- Crashing fatigue is one of the symptoms you may experience with perimenopause.
- While bed rest alone won't fix crashing fatigue, it can help improve your quality of life.
- Always keep your doctor informed about your experiences with crashing fatigue.
Perimenopause symptoms beginning with C are:
Crashing fatigue during perimenopause is an all encompassing feeling of tiredness and exhaustion. It may be related to the sleep disturbances caused by perimenopausal estrogen fluctuations. Crashing fatigue during perimenopause is a debilitating and complex disorder. It is often experienced as complete bodily exhaustion with extremely poor stamina that is not improved by bed rest. It may be worsened by physical or mental activity. It affects half of all women in perimenopause.
Ways to Deal with Crashing Fatigue
Perimenopause can be tough. If you're struggling to deal with crashing fatigue, there may be things you can do to improve your quality of life.
To begin, you should communicate your experiences to your doctor if you haven't already. Your doctor is your greatest ally when it comes to medical matters. If you're experiencing crashing fatigue, there may be treatment or symptom management options that your doctor can introduce you to. Your doctor can't help you if you don't keep them updated on your condition!
While bed rest alone can't fix crashing fatigue, getting enough sleep is still important. Making yourself extra tired by getting little or poor sleep isn't going to help you! Try to get at least seven to eight hours of sleep per night. Sleep in a quiet room, or with a white noise machine if absolute silence bothers you. If there's a lot of light that enters your room, either from street lamps or sunlight, try installing blackout curtains to help. You can also wear a sleeping mask.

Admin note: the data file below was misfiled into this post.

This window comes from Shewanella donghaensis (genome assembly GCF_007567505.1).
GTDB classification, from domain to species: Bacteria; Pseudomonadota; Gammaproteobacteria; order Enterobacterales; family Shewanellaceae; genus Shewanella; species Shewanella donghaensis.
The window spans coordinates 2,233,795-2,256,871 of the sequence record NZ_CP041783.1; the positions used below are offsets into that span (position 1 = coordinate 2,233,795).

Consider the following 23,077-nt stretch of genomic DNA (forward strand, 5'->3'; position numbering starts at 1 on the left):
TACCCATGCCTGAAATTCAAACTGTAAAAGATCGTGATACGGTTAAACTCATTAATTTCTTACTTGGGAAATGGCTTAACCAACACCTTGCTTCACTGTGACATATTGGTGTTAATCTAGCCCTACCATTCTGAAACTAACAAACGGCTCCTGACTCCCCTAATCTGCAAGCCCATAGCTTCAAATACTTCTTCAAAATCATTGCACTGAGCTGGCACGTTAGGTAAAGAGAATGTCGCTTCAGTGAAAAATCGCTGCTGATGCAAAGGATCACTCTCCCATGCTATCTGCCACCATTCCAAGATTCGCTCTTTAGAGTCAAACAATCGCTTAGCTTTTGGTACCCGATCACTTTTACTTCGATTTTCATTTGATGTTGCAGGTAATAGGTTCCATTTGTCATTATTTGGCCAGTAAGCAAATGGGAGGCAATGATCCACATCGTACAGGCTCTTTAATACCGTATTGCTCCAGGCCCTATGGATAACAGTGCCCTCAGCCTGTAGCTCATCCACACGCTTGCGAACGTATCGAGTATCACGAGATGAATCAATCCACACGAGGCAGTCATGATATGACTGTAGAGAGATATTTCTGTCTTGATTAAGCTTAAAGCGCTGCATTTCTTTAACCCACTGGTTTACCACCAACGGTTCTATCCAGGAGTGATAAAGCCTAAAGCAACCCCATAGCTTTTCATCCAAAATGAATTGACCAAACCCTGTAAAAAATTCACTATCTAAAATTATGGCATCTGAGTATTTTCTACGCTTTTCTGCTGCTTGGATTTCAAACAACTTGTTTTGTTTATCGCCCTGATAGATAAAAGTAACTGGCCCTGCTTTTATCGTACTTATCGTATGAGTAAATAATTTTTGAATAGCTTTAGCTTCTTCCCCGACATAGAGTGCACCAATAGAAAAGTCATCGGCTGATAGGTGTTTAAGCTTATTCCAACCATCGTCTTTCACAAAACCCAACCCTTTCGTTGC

Maintaining a consistent pre-bedtime routine can help ensure you'll get good rest. If possible, try to avoid screen time for 30-60 minutes before bed. This includes computers, tablets, phones, or T.V. Instead, try reading, or doing any other activity that's relaxing but doesn't involve a screen. It's okay to listen to music or to a podcast, as long as you aren't looking directly at the screen for longer than a few seconds.
Perimenopause Symptoms A to Z
The information in this article should not be taken as professional medical advice. Moms Who Think is not responsible for the consequences that may arise as a result of your decisions regarding medical matters. It is your responsibility to do your own research, and to verify any information you read on the Internet. Always consult a medical professional before making any health decisions.